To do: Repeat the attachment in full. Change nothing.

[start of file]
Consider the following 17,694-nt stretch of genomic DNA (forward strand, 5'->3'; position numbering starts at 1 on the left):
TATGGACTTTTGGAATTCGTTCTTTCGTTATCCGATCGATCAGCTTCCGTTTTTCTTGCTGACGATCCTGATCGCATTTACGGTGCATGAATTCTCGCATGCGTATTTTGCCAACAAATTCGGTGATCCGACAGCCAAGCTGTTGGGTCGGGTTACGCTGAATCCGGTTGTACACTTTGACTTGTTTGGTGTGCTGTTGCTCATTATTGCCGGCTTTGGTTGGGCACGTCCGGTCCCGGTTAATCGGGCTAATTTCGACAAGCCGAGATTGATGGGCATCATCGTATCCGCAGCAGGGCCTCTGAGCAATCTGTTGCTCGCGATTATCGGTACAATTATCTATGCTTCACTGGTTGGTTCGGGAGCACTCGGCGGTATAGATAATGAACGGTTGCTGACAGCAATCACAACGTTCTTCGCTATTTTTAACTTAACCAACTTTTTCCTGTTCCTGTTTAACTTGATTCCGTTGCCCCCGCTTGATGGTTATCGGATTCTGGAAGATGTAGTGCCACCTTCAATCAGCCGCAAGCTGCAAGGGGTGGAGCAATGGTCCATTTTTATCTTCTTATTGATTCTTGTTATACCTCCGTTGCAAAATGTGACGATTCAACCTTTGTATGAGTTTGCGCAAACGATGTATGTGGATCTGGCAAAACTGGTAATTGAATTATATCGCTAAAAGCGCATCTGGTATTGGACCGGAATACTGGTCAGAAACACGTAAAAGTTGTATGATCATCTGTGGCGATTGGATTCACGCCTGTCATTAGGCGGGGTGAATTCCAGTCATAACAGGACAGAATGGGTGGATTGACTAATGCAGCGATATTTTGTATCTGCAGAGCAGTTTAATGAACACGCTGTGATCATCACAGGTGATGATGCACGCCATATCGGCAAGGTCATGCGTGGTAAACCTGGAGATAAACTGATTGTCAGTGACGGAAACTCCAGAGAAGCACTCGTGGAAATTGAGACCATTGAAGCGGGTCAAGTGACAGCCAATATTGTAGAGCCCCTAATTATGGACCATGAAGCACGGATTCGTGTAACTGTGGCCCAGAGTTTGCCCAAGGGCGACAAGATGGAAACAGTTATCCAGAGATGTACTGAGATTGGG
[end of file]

Consider the following 17,694-nt stretch of genomic DNA (forward strand, 5'->3'; position numbering starts at 1 on the left):
TATGGACTTTTGGAATTCGTTCTTTCGTTATCCGATCGATCAGCTTCCGTTTTTCTTGCTGACGATCCTGATCGCATTTACGGTGCATGAATTCTCGCATGCGTATTTTGCCAACAAATTCGGTGATCCGACAGCCAAGCTGTTGGGTCGGGTTACGCTGAATCCGGTTGTACACTTTGACTTGTTTGGTGTGCTGTTGCTCATTATTGCCGGCTTTGGTTGGGCACGTCCGGTCCCGGTTAATCGGGCTAATTTCGACAAGCCGAGATTGATGGGCATCATCGTATCCGCAGCAGGGCCTCTGAGCAATCTGTTGCTCGCGATTATCGGTACAATTATCTATGCTTCACTGGTTGGTTCGGGAGCACTCGGCGGTATAGATAATGAACGGTTGCTGACAGCAATCACAACGTTCTTCGCTATTTTTAACTTAACCAACTTTTTCCTGTTCCTGTTTAACTTGATTCCGTTGCCCCCGCTTGATGGTTATCGGATTCTGGAAGATGTAGTGCCACCTTCAATCAGCCGCAAGCTGCAAGGGGTGGAGCAATGGTCCATTTTTATCTTCTTATTGATTCTTGTTATACCTCCGTTGCAAAATGTGACGATTCAACCTTTGTATGAGTTTGCGCAAACGATGTATGTGGATCTGGCAAAACTGGTAATTGAATTATATCGCTAAAAGCGCATCTGGTATTGGACCGGAATACTGGTCAGAAACACGTAAAAGTTGTATGATCATCTGTGGCGATTGGATTCACGCCTGTCATTAGGCGGGGTGAATTCCAGTCATAACAGGACAGAATGGGTGGATTGACTAATGCAGCGATATTTTGTATCTGCAGAGCAGTTTAATGAACACGCTGTGATCATCACAGGTGATGATGCACGCCATATCGGCAAGGTCATGCGTGGTAAACCTGGAGATAAACTGATTGTCAGTGACGGAAACTCCAGAGAAGCACTCGTGGAAATTGAGACCATTGAAGCGGGTCAAGTGACAGCCAATATTGTAGAGCCCCTAATTATGGACCATGAAGCACGGATTCGTGTAACTGTGGCCCAGAGTTTGCCCAAGGGCGACAAGATGGAAACAGTTATCCAGAGATGTACTGAGATTGGG